George Orwell 's Dangers Of Power Through A Totalitarian Government

1186 Words Nov 24th, 2014 5 Pages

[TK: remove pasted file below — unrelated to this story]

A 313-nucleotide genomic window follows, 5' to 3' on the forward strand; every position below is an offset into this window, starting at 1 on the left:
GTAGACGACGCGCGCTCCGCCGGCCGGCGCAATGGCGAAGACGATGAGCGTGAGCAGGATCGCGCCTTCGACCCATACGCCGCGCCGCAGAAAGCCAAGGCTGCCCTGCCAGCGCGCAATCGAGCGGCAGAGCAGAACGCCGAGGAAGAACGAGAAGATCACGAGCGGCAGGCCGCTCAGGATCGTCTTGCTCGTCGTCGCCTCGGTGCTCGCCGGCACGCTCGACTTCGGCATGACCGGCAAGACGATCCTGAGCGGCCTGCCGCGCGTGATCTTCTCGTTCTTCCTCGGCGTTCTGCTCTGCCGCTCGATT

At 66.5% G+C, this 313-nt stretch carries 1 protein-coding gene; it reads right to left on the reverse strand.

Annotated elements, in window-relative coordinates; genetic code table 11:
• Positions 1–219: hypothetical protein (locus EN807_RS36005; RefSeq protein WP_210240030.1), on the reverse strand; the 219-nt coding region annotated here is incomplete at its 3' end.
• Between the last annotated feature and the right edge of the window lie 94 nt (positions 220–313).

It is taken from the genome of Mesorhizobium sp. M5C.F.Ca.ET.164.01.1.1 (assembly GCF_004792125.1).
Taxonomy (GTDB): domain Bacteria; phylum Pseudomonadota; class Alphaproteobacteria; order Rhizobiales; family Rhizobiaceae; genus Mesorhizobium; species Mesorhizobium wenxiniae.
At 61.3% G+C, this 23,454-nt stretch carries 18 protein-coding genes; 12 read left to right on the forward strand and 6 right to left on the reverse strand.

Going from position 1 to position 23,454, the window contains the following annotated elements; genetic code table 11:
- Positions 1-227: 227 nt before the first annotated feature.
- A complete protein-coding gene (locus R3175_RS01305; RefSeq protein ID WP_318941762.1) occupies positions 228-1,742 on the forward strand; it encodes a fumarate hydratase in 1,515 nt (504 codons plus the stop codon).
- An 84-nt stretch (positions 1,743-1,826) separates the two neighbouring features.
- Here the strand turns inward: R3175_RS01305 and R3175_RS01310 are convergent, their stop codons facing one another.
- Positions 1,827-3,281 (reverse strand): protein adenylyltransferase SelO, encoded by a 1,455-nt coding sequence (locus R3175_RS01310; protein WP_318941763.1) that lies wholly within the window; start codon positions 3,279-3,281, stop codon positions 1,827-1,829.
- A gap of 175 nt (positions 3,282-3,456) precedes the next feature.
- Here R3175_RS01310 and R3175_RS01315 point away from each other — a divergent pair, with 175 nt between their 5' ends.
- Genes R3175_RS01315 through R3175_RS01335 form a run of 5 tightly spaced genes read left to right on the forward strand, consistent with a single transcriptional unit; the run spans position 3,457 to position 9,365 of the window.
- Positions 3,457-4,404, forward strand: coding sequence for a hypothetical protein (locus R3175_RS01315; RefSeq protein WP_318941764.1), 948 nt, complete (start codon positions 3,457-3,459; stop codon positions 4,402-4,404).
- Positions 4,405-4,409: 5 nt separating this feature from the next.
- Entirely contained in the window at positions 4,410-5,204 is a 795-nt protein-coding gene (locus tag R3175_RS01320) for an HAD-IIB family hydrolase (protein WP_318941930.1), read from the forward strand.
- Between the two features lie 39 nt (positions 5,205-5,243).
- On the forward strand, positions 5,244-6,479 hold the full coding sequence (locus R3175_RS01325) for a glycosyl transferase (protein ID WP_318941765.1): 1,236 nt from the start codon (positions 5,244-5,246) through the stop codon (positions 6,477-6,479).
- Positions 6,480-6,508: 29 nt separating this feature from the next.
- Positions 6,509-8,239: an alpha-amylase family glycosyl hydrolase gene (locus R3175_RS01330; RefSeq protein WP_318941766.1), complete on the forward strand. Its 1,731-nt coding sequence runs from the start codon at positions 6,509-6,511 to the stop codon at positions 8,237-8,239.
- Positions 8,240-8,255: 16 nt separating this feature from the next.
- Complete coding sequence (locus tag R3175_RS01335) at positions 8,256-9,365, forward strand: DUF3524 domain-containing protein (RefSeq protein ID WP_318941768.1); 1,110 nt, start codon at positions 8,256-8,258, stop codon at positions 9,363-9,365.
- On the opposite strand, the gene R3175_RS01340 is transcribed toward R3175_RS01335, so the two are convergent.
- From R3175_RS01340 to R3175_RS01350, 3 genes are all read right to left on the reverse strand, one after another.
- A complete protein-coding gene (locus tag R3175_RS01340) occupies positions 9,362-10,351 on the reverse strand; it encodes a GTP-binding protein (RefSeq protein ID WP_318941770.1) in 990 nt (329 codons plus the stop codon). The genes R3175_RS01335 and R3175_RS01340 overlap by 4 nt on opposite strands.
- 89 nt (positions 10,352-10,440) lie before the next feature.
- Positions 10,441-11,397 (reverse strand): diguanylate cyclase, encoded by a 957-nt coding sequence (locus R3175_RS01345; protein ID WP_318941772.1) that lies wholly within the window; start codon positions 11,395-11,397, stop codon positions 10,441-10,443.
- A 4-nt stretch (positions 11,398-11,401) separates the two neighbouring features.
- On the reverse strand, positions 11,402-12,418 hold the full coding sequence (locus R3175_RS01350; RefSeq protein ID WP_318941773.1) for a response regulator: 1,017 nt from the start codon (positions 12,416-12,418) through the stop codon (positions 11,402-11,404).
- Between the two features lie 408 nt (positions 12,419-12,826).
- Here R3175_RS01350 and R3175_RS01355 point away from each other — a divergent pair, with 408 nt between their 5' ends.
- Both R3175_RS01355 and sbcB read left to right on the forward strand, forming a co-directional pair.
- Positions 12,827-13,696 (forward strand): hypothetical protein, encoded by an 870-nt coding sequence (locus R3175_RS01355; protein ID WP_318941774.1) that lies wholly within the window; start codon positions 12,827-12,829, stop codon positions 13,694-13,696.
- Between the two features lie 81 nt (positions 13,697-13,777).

When an author writes a novel, the theme is the recurring lesson or message that is either symbolically hidden or boldly stated throughout the story. While writing 1984, George Orwell strongly displayed the theme of the dangers of power through a totalitarian government. Not only were Orwell’s ideas of corruption in an all-powerful government portrayed in his novel, 1984, but comparisons can be made with the story’s points of a spying authority, keeping the lower class ignorant, and an unscrupulous corporate influence with America’s power-heads today. Big Brother could be considered the main antagonist of George Orwell’s 1984. Serving as a constant watchmen over the citizens of Oceania, people can not do a single thing in privacy. For example, there is an organization of committee members called the “Thought Police”, who have microphones and cameras out of sight that capture every move of the Oceanians. If the Thought Police catch someone doing or thinking or saying something they don’t like, the offender is taken away from society. Similarly to this fictional spying authority in the story, America’s National Security Agency (NSA) has been accused and found guilty of participating in activities along the same lines. According to the academic journal entitled New Revelations From Edward Snowden About the US and UK Spying on Their Citizens, “The NSA and its British counterpart are using the latest code to peek at individual email, medical and banking records. These are…
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